Editor's Note: This article was originally published the morning prior to Trump's announcement, and is particularly relevant for parents in light of Trump's choice. The headline and opening paragraph have also been edited to reflect Trump's selection.
Well, there you have it folks. Trump has just picked his education secretary after narrowing down his choices to two pro-Common Core, pro-micromanaging women: Michelle Rhee and Betsy DeVos. I've already discussed what a terrible pick Rhee would have been, but DeVos is no better. DeVos fails on two key promises Trump repeatedly made to voters: "Get rid of Common Core" and "keep education local."
Hensley-Clancy writes that DeVos now claims to be against Common Core, of all things! That’s sure news to all the grassroots folks she pit her big money against during their legislative battles to reject Common Core. Grassroots folks report to me that DeVos’ husband personally called state senators in Michigan to get them to vote against a Common Core repeal bill. DeVos’ American Federation for Children also contributed huge sums of money for state school board races in Alabama on the side of Common Core supporters trying to oust Common Core opponents
His transition team reported Trump’s “discussion with Ms. Betsy DeVos was focused on the Common Core mission, and setting higher national standards and promoting the growth of school choice across the nation.” See that “setting higher national standards”? That’s an education establishment euphemism for Common Core. National standards are what Common Core was designed to be. Pursuing them is how we got Common Core.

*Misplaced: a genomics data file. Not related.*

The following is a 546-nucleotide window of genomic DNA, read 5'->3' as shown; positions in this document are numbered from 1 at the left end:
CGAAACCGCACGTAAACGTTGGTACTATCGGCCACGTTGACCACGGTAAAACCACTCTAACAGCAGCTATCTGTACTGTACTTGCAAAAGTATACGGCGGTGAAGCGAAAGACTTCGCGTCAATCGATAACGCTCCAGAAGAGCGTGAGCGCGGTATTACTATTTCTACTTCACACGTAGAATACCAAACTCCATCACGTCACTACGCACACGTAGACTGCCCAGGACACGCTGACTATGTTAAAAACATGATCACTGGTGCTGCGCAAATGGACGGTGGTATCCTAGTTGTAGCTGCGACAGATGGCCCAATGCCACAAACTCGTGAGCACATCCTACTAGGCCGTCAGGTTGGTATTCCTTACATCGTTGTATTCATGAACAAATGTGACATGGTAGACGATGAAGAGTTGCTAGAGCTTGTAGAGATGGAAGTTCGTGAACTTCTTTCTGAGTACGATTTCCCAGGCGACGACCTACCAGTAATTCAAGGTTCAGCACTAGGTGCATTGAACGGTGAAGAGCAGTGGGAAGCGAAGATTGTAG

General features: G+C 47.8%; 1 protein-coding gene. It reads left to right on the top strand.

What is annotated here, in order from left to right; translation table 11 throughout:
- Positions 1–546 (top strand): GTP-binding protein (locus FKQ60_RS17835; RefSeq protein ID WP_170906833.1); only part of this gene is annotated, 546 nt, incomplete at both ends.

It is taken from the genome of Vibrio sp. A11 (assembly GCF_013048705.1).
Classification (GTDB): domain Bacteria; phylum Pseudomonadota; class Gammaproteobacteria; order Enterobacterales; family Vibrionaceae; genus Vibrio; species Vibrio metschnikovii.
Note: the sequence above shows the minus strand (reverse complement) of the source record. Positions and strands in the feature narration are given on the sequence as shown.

Setting “high standards” is the job of parents and local communities, not the U.S. education nanny. Tying “high standards” to school choice is also troubling, because this is again bureaucrat-speak for “requiring all private schools to teach Common Core using the control mechanism of tests.”
When DeVos touts “school choice,” she’s pushing an education agenda that includes requiring all the schools that take voucher money to use state-determined curriculum, like Common Core. This is how she has used her millions of dollars in the past. If she’s education secretary, we have every reason to believe it’s how she’d use even more power.
This is a pitch-perfect way to dramatically increase the negatives of school choice just as it’s becoming popular across the country. The latest opinion polls show a dip in national support for Common Core. I suspect it’s related to this dynamic because I get communications every week from conservative parents who are suddenly against school choice because it’s brought Common Core into their private schools through vouchers.
If Trump wants to increase school choice and be known as a president who dramatically improved education options for kids, he needs to send DeVos packing. Her forms of manipulative bait-n-switch “school choice” degrade the market by replacing one set of monopolies with another one they control. That’s not school choice. That’s bureaucrat choice. In other words, same old, same old.
These are not the kind of people to whom Trump promised Americans he’d delegate our power.